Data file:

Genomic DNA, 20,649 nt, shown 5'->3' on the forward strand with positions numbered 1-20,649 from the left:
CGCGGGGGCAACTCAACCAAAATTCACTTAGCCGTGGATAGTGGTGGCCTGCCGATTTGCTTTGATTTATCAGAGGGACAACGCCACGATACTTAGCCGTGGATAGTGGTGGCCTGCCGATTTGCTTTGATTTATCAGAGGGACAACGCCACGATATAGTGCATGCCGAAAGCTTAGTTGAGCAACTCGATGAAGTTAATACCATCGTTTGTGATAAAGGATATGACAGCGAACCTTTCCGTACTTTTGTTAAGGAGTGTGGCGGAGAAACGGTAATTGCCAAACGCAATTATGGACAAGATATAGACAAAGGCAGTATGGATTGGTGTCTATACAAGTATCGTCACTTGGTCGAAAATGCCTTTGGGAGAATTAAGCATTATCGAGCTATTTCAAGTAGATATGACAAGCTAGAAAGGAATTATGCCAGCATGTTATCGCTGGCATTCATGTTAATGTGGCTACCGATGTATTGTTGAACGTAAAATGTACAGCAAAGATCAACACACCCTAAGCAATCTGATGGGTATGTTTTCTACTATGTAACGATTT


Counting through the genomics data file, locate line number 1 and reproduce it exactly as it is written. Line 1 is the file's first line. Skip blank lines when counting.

Genomic DNA, 20,649 nt, shown 5'->3' on the forward strand with positions numbered 1-20,649 from the left: